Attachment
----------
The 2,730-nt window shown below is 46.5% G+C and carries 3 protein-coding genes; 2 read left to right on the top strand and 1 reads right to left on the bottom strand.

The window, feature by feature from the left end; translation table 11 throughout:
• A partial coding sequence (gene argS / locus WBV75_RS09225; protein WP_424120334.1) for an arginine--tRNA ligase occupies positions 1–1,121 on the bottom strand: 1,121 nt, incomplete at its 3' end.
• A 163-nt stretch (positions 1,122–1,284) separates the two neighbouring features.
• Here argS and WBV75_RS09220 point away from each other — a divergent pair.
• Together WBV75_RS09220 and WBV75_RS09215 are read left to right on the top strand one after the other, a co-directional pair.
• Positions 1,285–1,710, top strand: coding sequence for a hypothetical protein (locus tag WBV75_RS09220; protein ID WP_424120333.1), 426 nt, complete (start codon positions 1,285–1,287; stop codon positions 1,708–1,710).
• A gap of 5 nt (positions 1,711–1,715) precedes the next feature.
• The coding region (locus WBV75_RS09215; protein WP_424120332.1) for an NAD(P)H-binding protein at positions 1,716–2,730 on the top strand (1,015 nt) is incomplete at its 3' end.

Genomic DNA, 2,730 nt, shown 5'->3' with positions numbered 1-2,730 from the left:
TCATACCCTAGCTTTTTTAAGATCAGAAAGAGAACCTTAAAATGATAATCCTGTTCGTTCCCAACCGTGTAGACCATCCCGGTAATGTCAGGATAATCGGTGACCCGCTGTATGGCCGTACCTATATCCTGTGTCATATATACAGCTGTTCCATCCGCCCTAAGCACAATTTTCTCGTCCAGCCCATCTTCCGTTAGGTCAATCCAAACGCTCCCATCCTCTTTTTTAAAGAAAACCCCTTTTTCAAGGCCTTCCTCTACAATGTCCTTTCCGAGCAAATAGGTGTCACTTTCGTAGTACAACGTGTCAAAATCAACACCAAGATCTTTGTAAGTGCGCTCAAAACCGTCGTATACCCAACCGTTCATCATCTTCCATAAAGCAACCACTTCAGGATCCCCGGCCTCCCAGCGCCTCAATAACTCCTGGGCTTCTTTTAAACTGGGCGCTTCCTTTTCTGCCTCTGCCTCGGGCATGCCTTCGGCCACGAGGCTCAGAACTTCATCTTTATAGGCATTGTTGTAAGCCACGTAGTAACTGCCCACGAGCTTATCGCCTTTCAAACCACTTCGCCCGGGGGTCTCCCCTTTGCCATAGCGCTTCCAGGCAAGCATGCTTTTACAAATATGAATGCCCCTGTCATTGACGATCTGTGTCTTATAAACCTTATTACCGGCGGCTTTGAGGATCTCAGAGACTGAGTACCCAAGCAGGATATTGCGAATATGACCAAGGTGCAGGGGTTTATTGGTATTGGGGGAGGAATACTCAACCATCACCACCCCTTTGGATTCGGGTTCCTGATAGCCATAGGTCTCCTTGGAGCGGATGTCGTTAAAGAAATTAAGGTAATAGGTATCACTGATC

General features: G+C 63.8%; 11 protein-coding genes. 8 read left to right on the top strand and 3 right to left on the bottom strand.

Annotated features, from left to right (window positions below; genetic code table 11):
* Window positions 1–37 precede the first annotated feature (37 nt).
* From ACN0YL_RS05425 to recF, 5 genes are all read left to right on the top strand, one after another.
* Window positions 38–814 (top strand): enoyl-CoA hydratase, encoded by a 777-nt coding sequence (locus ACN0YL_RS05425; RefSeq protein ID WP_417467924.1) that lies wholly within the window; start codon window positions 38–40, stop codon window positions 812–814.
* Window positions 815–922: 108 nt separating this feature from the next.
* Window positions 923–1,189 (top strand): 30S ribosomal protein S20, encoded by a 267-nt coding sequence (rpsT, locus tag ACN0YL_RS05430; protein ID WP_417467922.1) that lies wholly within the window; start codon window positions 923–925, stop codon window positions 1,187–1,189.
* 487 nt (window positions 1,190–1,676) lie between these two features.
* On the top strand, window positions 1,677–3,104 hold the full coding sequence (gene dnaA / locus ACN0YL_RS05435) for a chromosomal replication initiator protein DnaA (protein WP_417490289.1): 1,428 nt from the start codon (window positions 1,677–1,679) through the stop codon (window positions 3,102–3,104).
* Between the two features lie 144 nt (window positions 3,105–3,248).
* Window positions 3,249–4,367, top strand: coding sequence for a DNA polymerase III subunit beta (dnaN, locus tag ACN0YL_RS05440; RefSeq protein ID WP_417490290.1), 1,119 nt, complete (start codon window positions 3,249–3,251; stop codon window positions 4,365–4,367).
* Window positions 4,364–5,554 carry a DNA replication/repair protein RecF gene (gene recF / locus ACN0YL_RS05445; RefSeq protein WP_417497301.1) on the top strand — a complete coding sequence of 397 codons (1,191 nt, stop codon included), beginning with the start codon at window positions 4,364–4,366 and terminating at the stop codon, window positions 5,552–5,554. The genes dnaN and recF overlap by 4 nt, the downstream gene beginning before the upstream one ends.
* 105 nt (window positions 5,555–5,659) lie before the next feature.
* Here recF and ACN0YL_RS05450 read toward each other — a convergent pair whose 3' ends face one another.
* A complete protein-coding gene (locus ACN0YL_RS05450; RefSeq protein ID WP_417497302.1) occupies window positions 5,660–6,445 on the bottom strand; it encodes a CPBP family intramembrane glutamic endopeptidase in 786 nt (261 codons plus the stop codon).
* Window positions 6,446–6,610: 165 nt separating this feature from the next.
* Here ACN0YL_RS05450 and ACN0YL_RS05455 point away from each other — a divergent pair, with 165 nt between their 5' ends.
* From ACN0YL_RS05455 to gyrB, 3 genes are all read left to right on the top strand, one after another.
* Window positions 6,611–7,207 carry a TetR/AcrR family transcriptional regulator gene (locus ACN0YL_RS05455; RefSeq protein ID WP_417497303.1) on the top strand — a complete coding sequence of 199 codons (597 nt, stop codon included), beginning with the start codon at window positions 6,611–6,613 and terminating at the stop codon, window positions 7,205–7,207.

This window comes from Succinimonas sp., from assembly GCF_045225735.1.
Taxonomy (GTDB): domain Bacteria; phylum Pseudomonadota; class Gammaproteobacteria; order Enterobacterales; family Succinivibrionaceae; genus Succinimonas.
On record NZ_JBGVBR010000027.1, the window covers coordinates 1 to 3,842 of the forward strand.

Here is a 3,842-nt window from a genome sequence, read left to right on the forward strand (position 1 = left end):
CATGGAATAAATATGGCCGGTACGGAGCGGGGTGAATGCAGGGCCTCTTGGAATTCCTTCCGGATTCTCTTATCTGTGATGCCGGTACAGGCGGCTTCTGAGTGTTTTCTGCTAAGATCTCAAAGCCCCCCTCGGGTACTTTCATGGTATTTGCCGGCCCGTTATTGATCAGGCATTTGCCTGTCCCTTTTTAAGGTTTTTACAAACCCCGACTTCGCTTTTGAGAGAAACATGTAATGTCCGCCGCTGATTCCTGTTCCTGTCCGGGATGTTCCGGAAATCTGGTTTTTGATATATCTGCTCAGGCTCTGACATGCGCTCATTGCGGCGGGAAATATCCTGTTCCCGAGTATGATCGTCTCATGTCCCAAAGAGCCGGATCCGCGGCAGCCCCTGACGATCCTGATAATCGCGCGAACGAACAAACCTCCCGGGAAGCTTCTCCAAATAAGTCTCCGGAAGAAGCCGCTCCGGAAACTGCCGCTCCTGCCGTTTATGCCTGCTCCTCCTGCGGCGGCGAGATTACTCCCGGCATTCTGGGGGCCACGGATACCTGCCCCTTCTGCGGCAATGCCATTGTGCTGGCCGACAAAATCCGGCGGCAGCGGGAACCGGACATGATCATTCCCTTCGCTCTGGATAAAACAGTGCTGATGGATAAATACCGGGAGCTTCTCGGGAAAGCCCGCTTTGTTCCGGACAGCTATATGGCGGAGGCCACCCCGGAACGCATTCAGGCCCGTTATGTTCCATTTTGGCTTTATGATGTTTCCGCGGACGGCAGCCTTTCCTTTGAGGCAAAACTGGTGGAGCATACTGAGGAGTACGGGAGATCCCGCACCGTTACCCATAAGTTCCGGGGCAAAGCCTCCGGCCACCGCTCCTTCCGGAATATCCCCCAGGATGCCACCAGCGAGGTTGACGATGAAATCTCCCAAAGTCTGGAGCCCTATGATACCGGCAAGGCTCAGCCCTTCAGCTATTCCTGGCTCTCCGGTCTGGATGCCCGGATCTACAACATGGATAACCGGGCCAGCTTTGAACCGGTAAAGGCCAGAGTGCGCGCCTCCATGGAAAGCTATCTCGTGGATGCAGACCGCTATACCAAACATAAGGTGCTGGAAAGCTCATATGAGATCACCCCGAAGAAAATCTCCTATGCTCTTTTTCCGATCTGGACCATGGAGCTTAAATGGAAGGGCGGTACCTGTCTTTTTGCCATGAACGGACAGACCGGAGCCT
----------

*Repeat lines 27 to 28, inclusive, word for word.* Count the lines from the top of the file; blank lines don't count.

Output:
* Window positions 6,446–6,610: 165 nt separating this feature from the next.
* Here ACN0YL_RS05450 and ACN0YL_RS05455 point away from each other — a divergent pair, with 165 nt between their 5' ends.